Small Communities: The City of Winooski, Vt., for revitalizing its downtown using Smart Growth principles. Winooski preserved or restored nearly 100 acres of natural habitat, returned vacant properties to productive use, and created several neighborhood parks. Building on the town's rich history, the Winooski Downtown Revitalization project created a thriving, attractive center with much-needed housing, stores, offices, and public spaces. The city reestablished the street grid that had been demolished in the 1970s and added wider sidewalks. The city also opened RiverWalk, a promenade that gives the town a beautiful new connection to its beloved Winooski River. The redevelopment capitalized on the city's historic charm and once again made Winooski a place people and businesses want to be.
Equitable Development: City of Chicago for funding the development of Bethel Center, which provides employment services, child care, retail space, and banking in a "green" building erected on a former Brownfield site. Bethel Center is the anchor for a transit-oriented development and a key step in the revitalization of the West Garfield Park neighborhood. The center's transit-accessible, walkable location gives residents choices in how they get around. Bethel Center provides the community with amenities such as employment counseling, commercial services, a technology center, child care, and retail space within a "green" building (which incorporates healthier and more resource efficient design features than conventional buildings). Bethel Center provides access to highly needed services while reducing environmental impacts.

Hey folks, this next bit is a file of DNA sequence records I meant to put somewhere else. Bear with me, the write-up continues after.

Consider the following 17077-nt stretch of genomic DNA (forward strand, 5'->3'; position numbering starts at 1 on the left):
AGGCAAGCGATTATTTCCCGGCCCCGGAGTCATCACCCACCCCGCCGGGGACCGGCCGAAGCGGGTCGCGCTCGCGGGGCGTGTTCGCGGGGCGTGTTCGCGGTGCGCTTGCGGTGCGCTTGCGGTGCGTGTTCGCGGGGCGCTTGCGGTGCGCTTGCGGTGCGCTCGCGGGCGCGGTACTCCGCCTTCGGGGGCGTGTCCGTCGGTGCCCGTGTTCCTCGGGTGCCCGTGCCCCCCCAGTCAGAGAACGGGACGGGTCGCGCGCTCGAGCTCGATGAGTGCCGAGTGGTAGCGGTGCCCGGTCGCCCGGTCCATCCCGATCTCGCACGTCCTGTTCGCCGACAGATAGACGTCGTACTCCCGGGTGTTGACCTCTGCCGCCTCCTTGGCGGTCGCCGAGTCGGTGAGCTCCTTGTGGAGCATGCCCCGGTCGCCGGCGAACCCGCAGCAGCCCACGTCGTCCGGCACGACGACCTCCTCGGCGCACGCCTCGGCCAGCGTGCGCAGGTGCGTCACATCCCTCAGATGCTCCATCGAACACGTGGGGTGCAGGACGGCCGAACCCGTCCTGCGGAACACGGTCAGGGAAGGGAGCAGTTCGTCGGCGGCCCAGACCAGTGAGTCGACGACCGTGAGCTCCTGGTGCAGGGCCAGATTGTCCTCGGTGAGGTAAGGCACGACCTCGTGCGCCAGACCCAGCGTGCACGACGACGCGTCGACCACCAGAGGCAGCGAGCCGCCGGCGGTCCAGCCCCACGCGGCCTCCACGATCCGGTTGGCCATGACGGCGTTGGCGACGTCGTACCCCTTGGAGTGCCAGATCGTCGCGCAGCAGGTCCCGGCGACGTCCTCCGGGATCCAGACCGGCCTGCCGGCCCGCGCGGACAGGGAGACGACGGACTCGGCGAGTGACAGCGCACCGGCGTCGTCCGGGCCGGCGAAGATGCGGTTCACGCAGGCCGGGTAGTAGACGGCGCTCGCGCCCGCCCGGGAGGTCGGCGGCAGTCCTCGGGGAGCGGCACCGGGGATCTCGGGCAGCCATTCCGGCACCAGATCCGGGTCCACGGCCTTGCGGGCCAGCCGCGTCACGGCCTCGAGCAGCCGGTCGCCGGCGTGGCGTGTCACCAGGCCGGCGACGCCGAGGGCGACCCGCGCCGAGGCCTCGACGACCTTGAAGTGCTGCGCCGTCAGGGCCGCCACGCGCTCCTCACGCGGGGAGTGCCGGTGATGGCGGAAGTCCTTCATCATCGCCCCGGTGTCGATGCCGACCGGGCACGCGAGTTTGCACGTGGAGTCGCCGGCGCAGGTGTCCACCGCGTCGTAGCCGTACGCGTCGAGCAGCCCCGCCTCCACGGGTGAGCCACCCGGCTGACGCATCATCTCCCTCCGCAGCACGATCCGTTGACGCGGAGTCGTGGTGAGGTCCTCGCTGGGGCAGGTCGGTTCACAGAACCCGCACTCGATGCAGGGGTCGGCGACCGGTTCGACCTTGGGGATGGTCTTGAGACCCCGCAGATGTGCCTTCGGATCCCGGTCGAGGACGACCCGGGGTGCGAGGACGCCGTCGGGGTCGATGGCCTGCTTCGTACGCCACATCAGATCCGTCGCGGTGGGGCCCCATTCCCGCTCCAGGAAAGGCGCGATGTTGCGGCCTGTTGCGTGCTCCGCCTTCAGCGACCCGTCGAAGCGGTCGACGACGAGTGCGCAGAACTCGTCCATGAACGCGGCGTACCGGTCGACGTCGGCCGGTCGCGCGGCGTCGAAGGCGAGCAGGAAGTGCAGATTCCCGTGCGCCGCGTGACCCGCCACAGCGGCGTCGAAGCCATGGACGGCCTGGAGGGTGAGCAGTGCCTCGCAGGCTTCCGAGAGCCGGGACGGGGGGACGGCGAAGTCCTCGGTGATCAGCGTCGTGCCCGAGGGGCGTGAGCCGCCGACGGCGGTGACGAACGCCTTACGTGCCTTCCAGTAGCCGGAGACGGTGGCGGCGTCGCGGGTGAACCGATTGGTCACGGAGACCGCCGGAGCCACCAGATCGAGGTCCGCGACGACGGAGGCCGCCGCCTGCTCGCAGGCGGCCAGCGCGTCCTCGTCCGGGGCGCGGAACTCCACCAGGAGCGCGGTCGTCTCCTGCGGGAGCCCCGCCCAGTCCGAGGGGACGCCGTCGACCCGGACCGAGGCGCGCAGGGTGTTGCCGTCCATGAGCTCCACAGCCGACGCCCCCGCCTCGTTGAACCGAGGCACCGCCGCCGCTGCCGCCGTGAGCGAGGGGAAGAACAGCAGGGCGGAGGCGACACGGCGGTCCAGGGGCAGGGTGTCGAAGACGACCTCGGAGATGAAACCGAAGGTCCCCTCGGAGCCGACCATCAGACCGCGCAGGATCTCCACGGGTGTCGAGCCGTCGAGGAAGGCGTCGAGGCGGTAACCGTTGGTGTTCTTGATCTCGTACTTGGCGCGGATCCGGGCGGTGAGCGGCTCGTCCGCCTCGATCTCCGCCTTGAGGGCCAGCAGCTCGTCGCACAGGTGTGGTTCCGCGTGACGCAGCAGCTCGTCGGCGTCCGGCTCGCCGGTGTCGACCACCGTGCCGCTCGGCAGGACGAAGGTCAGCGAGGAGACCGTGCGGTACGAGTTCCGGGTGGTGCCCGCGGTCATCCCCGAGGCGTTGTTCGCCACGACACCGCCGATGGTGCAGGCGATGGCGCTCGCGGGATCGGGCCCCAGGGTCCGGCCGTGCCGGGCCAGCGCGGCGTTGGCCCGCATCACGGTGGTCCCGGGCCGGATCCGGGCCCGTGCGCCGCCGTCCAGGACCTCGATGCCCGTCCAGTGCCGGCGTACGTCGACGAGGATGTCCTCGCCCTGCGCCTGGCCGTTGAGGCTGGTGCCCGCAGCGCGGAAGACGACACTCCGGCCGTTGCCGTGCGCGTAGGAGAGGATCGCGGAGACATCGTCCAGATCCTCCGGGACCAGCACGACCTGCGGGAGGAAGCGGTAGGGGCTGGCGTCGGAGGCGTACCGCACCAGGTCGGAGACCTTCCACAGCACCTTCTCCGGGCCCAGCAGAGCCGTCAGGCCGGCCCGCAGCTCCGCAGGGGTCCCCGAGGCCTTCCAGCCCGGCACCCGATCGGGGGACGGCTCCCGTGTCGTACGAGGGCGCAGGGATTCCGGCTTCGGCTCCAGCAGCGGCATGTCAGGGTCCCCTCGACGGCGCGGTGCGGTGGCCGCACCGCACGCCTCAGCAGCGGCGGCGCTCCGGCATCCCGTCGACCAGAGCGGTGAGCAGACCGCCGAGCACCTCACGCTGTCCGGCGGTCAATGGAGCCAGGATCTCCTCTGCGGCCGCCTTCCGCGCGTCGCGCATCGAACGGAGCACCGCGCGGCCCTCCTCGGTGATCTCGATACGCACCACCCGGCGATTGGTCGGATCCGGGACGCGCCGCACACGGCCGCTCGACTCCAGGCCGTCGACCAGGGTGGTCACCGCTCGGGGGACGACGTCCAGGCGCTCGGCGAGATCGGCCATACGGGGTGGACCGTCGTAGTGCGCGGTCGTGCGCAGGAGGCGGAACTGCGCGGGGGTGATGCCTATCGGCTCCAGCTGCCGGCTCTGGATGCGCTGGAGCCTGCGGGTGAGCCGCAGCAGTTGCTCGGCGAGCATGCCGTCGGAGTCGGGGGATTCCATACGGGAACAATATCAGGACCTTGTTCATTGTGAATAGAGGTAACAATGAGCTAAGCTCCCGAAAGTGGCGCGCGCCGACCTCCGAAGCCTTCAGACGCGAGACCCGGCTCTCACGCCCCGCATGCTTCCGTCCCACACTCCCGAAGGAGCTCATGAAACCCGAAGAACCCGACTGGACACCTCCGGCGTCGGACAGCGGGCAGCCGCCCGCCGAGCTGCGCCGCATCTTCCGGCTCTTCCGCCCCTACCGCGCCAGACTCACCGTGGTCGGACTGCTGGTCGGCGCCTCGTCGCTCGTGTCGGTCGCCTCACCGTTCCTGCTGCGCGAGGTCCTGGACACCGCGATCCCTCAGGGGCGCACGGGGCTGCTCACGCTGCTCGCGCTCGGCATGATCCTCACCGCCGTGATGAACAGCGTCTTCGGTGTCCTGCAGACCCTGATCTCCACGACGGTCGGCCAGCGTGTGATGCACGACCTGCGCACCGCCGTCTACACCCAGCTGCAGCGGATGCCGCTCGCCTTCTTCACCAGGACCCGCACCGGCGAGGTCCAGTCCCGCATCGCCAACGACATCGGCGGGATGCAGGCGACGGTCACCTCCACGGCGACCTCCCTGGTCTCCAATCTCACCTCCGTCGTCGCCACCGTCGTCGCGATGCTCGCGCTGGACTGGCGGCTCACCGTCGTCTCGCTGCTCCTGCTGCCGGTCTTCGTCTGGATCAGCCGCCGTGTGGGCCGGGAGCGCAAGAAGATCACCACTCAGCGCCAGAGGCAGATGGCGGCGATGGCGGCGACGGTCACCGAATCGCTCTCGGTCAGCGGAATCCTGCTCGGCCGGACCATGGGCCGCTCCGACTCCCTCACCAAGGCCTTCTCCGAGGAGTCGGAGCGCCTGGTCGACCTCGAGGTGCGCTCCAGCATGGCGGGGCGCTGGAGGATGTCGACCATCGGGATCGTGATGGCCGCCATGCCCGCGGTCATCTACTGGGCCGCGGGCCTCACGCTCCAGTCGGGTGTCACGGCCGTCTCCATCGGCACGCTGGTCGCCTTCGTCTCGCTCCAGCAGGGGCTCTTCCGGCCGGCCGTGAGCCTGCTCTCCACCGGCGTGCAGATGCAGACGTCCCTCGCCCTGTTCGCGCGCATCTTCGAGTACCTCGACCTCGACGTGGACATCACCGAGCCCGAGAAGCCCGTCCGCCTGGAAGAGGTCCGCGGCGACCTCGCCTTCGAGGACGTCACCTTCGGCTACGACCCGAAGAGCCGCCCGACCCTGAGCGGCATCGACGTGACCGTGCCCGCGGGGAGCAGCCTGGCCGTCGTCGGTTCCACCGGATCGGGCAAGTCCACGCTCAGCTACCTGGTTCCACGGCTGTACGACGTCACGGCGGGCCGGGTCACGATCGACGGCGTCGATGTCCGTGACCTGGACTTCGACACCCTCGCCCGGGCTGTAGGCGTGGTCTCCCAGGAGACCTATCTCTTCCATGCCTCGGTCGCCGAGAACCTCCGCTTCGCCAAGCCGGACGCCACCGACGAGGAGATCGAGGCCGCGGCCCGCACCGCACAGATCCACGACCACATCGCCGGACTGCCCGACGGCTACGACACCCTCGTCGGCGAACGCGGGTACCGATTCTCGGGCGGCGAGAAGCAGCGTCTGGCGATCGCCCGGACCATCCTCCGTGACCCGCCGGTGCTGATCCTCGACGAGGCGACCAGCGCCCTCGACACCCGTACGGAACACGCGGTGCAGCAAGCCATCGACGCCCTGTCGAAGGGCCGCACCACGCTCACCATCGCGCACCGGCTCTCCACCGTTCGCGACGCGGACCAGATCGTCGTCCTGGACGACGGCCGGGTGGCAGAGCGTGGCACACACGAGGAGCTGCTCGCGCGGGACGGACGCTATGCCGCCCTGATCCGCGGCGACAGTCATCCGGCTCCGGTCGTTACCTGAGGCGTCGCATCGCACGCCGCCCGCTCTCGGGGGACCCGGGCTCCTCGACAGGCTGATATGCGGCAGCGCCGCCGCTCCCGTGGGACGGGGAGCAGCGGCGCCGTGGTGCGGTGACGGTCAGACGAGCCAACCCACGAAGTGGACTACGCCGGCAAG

Now in its fifth year, the National Award for Smart Growth Achievement has recognized an impressive array of projects, policies, and programs that protect the environment and promote healthy, vibrant communities.
The 2006 call for entries drew 50 applications from 22 states. The competition was open to state, regional, and local governments and other public sector entities. Winners were selected based on how effectively they used Smart Growth strategies to improve their communities and how well they engaged citizens and fostered partnerships
The awards were presented by EPA Chief Financial Officer Lyons Gray, on behalf of EPA's Office of Policy, Economics and Innovation (OPEI). OPEI is home to the agency's Smart Growth program which, in addition to presenting the annual awards, conducts research and policy analysis on growth issues, provides direct technical assistance to state and local governments, delivers outreach and public education and collaborates with partners in the Smart Growth Network (www.smartgrowth.org), a coalition of more than 30 state and national organizations focused on development issues.
More information about the National Award for Smart Growth Achievement and this year's winners: http://www.epa.gov/smartgrowth/awards.htm
More information on EPA's smart growth program: http://www.epa.gov/smartgrowth/